- The highest recorded temperature was 117 °F (47 °C) in 1936.
- On average, the coolest month is January.
- The lowest recorded temperature was -6 °F (-21 °C) in 1989.
- The most precipitation on average occurs in November.
|Climate data for Texarkana, Texas|
|Record high °F (°C)||85
|Average high °F (°C)||52.5
|Average low °F (°C)||30.7
|Record low °F (°C)||−7
|Average precipitation inches (mm)||3.91
On the evening of May 22, 2008, a microburst producing winds up to 100 mph occurred over Stateline Avenue and surrounding communities. An analysis of radar data leading up to the damage showed that two severe thunderstorms came together on the south side of the city. One severe storm was moving northeastward from southern Bowie County, while the other was moving northwestward through Miller County. Both storms collided in an area just south of downtown Texarkana.
|U.S. Decennial Census|
As of the census of 2010, 37,679 people, 13,569 households, and 8,941 families resided in the city. The population density was 1,357.3 people per square mile (524.0/km2). The 16,280 housing units averaged 589.4 per square mile (227.5/km2). The racial makeup of the city was 59.18% White, 37.05% African American, 0.34% Native American, 0.73% Asian, 0.05% Pacific Islander, 1.43% from other races, and 1.22% from two or more races. Hispanics or Latinos of any race were 2.91% of the population.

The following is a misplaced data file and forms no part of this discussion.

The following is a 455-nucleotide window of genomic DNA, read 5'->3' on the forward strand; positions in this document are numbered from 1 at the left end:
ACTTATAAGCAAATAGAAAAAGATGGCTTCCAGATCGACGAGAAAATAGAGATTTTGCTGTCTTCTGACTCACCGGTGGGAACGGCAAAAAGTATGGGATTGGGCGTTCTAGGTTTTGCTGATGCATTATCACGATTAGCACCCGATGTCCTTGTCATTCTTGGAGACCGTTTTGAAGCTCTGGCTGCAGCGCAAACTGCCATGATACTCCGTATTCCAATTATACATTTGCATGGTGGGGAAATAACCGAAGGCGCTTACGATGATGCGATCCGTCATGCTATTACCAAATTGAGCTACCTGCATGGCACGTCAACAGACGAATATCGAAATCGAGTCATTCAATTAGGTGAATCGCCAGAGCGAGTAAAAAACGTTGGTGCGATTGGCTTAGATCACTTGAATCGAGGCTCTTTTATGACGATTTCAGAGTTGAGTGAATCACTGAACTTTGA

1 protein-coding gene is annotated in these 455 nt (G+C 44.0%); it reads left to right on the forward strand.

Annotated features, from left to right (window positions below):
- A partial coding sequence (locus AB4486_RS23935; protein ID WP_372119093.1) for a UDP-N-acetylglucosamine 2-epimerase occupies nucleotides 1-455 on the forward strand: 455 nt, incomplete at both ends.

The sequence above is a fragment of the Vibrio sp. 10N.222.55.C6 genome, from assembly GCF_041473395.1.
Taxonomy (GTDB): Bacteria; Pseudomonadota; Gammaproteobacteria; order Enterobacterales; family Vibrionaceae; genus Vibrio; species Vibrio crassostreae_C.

Of the 16,280 households, 31.5% had children under the age of 18 living with them, 42.5% were married couples living together, 19.3% had a female householder with no husband present. and 34.1% were not families; 29.9% of all households were made up of individuals, and 12.1% had someone living alone who was 65 years of age or older. The average household size was 2.42 and the average family size was 3.01.